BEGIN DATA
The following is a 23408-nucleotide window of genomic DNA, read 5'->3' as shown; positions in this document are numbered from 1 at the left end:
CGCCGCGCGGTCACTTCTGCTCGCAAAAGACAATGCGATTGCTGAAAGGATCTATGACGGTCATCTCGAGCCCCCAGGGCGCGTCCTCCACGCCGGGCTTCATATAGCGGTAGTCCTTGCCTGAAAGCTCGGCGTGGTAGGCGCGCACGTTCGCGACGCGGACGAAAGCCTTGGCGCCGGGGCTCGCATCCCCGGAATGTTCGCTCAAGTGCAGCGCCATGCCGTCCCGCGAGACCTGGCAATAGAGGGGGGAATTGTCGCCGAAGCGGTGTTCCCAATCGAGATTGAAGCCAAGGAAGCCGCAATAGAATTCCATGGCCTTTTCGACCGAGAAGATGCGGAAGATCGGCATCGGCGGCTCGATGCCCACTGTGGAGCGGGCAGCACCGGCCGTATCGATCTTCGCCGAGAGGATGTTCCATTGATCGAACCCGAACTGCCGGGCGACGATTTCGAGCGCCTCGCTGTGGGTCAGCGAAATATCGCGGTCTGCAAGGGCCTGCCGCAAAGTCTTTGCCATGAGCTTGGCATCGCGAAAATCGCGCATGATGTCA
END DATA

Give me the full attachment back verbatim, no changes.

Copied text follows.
The following is a 23408-nucleotide window of genomic DNA, read 5'->3' as shown; positions in this document are numbered from 1 at the left end:
CGCCGCGCGGTCACTTCTGCTCGCAAAAGACAATGCGATTGCTGAAAGGATCTATGACGGTCATCTCGAGCCCCCAGGGCGCGTCCTCCACGCCGGGCTTCATATAGCGGTAGTCCTTGCCTGAAAGCTCGGCGTGGTAGGCGCGCACGTTCGCGACGCGGACGAAAGCCTTGGCGCCGGGGCTCGCATCCCCGGAATGTTCGCTCAAGTGCAGCGCCATGCCGTCCCGCGAGACCTGGCAATAGAGGGGGGAATTGTCGCCGAAGCGGTGTTCCCAATCGAGATTGAAGCCAAGGAAGCCGCAATAGAATTCCATGGCCTTTTCGACCGAGAAGATGCGGAAGATCGGCATCGGCGGCTCGATGCCCACTGTGGAGCGGGCAGCACCGGCCGTATCGATCTTCGCCGAGAGGATGTTCCATTGATCGAACCCGAACTGCCGGGCGACGATTTCGAGCGCCTCGCTGTGGGTCAGCGAAATATCGCGGTCTGCAAGGGCCTGCCGCAAAGTCTTTGCCATGAGCTTGGCATCGCGAAAATCGCGCATGATGTCA